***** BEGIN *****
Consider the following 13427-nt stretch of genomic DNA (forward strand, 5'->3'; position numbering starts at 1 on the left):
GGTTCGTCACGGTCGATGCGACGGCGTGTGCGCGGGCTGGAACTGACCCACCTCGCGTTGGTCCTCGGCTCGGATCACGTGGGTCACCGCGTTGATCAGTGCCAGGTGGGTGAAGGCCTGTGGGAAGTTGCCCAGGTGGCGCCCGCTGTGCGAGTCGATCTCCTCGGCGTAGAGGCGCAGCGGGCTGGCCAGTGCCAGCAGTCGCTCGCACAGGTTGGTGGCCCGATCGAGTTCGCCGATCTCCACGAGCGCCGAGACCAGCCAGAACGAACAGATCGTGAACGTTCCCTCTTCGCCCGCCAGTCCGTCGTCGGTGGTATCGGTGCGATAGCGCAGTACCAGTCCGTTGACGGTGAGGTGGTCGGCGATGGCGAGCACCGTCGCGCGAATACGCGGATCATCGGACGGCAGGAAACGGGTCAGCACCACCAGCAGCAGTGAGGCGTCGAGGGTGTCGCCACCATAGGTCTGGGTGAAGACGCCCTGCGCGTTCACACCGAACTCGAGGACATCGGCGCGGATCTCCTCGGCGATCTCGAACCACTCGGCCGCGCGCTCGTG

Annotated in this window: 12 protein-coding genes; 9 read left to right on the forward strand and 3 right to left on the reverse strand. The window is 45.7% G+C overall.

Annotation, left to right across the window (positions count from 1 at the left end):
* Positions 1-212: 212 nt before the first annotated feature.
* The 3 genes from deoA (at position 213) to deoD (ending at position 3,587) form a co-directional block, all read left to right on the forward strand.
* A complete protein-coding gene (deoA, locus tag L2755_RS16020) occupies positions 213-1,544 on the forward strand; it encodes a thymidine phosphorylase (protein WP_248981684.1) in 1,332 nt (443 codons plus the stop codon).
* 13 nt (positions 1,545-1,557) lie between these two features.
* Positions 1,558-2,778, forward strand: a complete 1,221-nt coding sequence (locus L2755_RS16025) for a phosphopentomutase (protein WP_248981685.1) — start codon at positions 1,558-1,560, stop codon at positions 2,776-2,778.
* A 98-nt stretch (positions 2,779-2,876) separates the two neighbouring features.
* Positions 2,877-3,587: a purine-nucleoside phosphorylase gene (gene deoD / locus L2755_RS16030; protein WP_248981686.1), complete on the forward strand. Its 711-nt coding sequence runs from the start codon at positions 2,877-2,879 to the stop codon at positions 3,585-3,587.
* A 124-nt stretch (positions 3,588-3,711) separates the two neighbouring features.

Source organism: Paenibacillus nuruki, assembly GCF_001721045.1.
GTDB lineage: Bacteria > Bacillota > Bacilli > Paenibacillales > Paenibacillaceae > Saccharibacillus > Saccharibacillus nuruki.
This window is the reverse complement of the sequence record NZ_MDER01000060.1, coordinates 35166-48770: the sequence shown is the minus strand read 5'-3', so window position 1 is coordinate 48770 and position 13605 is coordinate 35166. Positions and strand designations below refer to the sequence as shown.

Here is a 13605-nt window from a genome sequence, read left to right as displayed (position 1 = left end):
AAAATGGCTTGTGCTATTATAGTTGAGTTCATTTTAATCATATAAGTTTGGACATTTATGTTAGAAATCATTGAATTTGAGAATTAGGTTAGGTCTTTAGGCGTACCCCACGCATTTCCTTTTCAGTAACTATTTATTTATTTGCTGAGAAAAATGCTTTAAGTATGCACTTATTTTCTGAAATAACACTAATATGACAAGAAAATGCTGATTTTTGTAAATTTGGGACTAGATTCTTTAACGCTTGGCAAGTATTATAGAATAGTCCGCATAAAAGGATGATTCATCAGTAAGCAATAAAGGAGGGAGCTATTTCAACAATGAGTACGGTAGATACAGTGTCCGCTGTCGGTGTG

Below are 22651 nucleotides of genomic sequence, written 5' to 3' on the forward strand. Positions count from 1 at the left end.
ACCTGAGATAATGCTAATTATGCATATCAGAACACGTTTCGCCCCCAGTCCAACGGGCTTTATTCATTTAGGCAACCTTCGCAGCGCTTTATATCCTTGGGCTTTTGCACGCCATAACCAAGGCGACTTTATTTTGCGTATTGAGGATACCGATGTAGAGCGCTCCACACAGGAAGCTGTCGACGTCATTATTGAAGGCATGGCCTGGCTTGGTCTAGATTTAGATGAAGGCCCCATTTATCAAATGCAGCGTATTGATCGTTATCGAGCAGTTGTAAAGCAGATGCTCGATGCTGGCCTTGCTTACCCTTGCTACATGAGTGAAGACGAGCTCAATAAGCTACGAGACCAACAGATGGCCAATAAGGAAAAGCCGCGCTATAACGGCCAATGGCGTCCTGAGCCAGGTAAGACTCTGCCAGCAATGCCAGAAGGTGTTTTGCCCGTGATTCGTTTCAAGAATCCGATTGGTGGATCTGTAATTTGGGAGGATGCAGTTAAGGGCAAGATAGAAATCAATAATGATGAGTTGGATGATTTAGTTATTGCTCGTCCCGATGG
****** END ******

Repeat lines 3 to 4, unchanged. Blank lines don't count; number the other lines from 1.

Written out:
Annotated in this window: 12 protein-coding genes; 9 read left to right on the forward strand and 3 right to left on the reverse strand. The window is 45.7% G+C overall.

Annotation, left to right across the window (positions count from 1 at the left end):